“Talking like Men”: Interpreting Revisionist Mythmaking in Carol Ann Duffy’s The World’s Wife
Abstract: Myths unravel an overwhelmingly patriarchal order in society and consequently validate the androcentrism of language. As cultural texts, they show and legitimize the victimization of women. “Revisionist mythmaking” is a process, suggested by Alicia Ostriker, which tends to subvert the patriarchal structure of the cultural elements and “correct” the gender stereotypes of women. Carol Ann Duffy’s The World’s Wife is a remarkable addition to the tradition of revisionist mythmaking in English literature. Almost all the poems focus on hitherto invisible and “silenced” female counterparts of mythical and quasi-mythical characters. The ending of the stories remains unchanged, but the perspectives change as Duffy subverts the male-subject position into a female one. This paper argues that here the female speakers attain superiority mainly through speech and considers it the main strength of the process of revisionist mythmaking. Duffy’s use of dramatic monologue, as the dominant genre in this collection, helps to capture the essence of “performance” through the speech in a brilliant way. The female-subject speakers give commands which are meant to be executed; they narrate acts of violence, stories of victimization, and experience of motherhood. They adopt colloquial language and masculine expressions which make the subversion more effective. Austin’s speech-act theory has been used to explain the locutionary effect of the speeches. The paper also draws upon Judith Butler’s notion of performativity, as it helps to theorize the revision of myth that occurs through subversion of the masculine discourse.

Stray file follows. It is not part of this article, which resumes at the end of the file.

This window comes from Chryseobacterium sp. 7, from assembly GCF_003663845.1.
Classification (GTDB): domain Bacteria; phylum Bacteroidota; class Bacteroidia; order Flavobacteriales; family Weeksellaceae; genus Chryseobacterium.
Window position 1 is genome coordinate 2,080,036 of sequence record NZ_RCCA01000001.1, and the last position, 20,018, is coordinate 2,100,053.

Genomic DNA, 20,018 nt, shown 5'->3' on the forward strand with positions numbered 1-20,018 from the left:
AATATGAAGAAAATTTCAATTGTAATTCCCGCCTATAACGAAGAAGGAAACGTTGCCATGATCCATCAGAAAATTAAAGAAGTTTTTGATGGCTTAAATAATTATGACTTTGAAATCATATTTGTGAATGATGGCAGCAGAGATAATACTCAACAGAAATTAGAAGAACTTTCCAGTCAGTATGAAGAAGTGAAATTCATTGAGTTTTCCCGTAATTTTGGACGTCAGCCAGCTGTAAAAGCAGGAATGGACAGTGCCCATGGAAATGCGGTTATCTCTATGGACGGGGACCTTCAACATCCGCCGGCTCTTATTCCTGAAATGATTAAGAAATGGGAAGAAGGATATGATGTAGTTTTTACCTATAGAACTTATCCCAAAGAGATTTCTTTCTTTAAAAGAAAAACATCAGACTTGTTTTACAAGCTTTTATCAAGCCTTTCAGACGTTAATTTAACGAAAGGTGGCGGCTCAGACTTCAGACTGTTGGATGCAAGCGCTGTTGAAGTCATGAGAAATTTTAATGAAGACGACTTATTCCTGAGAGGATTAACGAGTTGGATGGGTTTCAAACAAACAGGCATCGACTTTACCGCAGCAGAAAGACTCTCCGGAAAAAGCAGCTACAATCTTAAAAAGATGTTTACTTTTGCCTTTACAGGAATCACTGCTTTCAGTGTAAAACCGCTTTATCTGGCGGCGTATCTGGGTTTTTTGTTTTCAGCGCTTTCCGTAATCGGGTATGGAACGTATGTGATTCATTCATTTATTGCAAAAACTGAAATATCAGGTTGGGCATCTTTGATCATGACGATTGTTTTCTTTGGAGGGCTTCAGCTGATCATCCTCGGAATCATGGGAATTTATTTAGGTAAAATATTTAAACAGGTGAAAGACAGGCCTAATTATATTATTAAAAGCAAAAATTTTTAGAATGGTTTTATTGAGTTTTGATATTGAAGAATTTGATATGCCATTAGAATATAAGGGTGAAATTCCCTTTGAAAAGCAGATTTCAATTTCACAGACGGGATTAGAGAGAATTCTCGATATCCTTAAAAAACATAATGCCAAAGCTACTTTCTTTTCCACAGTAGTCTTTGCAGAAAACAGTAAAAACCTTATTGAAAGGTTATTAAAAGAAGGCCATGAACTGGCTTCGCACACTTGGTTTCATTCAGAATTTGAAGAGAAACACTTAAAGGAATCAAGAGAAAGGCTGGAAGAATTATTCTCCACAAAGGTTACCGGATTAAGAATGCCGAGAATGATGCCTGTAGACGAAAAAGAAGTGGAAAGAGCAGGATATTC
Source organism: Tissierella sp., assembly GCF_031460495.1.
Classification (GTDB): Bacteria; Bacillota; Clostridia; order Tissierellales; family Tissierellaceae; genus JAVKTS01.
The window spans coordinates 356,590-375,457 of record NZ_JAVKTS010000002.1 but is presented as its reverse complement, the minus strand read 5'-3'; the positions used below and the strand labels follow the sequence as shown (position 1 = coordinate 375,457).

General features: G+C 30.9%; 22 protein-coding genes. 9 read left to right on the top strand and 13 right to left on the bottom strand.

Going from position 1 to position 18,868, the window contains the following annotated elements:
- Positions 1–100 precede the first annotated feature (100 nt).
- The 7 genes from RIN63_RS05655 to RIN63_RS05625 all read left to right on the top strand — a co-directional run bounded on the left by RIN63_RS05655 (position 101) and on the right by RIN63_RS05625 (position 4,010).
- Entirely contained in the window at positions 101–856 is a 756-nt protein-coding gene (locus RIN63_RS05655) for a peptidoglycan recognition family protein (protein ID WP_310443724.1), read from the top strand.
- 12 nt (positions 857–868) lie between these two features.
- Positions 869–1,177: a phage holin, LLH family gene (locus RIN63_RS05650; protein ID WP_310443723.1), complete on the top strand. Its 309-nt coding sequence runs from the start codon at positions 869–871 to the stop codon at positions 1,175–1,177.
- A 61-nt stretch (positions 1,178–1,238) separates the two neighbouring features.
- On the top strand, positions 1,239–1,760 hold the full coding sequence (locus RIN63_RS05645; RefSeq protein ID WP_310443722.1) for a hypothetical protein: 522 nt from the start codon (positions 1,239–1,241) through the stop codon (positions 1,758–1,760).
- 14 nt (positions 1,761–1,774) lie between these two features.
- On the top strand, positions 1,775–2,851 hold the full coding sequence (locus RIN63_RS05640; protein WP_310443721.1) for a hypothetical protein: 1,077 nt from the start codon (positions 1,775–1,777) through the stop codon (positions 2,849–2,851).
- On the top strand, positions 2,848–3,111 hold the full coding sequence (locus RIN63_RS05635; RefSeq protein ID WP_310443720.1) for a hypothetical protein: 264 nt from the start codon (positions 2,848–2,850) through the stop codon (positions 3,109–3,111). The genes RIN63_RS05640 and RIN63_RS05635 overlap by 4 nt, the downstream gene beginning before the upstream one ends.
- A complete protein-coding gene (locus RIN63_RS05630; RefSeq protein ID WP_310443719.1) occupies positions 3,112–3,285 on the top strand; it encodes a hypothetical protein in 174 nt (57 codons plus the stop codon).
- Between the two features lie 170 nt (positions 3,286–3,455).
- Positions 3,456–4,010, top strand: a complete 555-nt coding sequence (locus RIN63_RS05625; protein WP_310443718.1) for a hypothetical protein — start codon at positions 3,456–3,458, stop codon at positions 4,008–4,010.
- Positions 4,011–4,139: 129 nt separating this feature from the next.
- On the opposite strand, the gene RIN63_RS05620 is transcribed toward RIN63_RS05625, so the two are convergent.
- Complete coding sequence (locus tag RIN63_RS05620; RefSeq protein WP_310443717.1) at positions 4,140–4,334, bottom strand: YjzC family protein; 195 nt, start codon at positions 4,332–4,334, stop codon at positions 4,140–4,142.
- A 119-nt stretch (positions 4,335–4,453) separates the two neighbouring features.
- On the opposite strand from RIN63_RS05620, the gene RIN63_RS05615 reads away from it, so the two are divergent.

Keywords: act, gender, myth, revision, speech, subversion
View Full Text
Published in 2018